Jerome, who seems to have regarded Blesilla as now belonging at least as much to himself as to Paula, was shocked by her distress, and took her to task in no uncertain terms. The letter, which he intended as a threnody, and which starts off as a eulogy of Blesilla, soon becomes a rebuke for her mother’s excessive grief, and at the same time a terrifying exposure of his own religious attitude. First, he concedes that tears have their place (did not Jesus weep for Lazarus?), but protests that his own agony is no less than Paula’s. But the Christian should be able to bear the most shattering blows with meek thankfulness, knowing that God, who controls all things, is good. Secondly, however, the dead man for whom mourning is appropriate is the sinner who has gone down to hell; Blesilla deserves congratulation, for she has passed fro darkness to light to meet Christ face to face. Thirdly, Paula should recall that she is not only a mother but a Christian, and a dedicated ascetic at that. The truly Christian reaction to death was that of the heroic Melania: when she lost her husband and two of her sons in quick succession, who shed no tear but, prostrate before Christ, exclaimed with a smile, ‘Now I shall serve You, Lord, all the more readily, since You have freed me from this burden.; Finally, Paula’s grief is disgraceful to the point of sacrilege. It must be sheer torture to Blesilla, as she consorts with blessed Mary and the saints, to see her own mother behaving in a manner so displeasing to Christ.

Kelly, J.N.D., JEROME: HIS LIFE, WRITINGS, AND CONTROVERSIES (New York: Harper & Row Publishers, 1975), 99.

Jerome had a position of authority over her as her discipler. As such, his is in a position to abuse. This form of abuse is often described as “spiritual abuse.” In this case, I would categorize this form of spiritual abuse as theological abuse since the method of abuse is linked to expressing a form of theology that is harmful/coercive. Here are a few things that Jerome gave a theological guidance to Paula.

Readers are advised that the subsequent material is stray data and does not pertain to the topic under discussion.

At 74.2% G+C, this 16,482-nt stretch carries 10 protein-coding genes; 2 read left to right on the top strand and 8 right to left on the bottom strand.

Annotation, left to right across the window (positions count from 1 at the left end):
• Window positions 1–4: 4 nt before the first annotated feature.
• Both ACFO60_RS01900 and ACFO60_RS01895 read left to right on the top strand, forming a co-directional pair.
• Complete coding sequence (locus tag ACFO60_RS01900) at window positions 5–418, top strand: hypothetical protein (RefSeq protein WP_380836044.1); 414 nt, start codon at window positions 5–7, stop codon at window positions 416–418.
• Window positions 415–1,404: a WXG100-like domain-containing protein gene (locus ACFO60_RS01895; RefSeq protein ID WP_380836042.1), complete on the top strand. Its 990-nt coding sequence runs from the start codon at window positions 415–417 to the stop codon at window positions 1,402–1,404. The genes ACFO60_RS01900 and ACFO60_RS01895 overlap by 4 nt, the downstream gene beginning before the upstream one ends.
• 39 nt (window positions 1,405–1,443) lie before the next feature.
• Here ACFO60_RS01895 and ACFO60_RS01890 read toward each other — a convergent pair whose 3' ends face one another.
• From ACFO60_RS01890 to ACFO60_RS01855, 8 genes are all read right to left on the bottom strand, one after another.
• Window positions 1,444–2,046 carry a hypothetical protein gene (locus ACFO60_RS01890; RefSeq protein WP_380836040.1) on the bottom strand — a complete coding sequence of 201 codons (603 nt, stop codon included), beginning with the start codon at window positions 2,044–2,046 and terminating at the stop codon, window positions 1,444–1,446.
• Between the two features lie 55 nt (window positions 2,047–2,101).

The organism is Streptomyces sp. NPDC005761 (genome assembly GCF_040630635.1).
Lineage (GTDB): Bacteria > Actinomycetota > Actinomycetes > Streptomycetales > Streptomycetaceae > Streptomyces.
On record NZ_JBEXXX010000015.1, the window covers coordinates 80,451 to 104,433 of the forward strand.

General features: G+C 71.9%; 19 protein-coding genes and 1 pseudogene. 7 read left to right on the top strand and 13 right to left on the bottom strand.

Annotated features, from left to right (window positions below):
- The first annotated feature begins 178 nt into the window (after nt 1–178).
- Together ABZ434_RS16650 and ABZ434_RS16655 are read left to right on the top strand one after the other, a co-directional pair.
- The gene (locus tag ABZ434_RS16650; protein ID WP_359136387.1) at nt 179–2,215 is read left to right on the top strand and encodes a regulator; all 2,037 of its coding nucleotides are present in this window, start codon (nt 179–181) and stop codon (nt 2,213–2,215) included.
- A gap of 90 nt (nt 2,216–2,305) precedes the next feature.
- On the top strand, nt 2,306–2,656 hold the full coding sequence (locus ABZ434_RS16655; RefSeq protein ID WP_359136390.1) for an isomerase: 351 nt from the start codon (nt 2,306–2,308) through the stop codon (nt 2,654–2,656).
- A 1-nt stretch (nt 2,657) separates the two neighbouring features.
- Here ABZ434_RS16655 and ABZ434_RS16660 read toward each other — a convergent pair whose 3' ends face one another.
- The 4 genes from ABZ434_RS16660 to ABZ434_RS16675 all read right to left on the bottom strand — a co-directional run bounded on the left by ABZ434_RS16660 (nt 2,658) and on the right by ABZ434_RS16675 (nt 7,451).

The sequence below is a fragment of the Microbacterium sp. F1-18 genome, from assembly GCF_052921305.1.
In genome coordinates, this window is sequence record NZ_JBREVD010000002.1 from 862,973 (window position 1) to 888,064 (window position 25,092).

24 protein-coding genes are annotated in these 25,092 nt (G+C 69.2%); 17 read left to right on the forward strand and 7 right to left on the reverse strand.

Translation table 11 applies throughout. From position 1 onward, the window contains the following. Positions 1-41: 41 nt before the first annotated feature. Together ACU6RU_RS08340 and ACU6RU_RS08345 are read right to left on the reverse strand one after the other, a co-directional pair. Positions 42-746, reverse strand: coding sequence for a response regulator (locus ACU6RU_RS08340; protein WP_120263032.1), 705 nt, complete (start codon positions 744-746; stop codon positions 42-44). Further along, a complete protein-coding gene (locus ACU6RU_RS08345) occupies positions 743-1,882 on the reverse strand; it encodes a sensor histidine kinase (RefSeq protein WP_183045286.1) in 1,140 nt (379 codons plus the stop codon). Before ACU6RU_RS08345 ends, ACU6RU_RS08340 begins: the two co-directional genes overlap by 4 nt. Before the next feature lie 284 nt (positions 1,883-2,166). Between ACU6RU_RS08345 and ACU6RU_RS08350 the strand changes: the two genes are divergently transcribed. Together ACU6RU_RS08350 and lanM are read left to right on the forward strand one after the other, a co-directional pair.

#1. Jerome did not, positively, that Jesus did shed tears at the death of Lazarus. However, based on the broader context, it looks like is was shared as a sort of innoculent. The reason I am saying this is that in the letter, it appears to be saying that crying is bad, and that sadness is wrong, and so acknowledges the most well-known counterargument before ignoring its ramifications later.(I don’t have Jerome’s letter— Letter 39, 384 AD— and so I am responding to the summary by Kelly.)

#2. Jerome seems to be saying, “I love Blesilla as much as you, and so if I am not grieving like that, neither should you.” This is pretty classic. One of the classic responses to the grieving is, “I know EXACTLY how you are feeling.” This is often meant well, but does have the sting of saying, in effect— “Don’t share with me how you feel, because I already got it.” This is not a good pastoral response. First, it is not true. Jerome does NOT know what it is like to lose a daughter, and he is not in a position to figure out who is struggling more. Second, even if two people, theoretically, had the exact same amount and quality of attachment to someone who has died, that does not mean that the grief response will be (or should be) identical. God created individuals, not clones.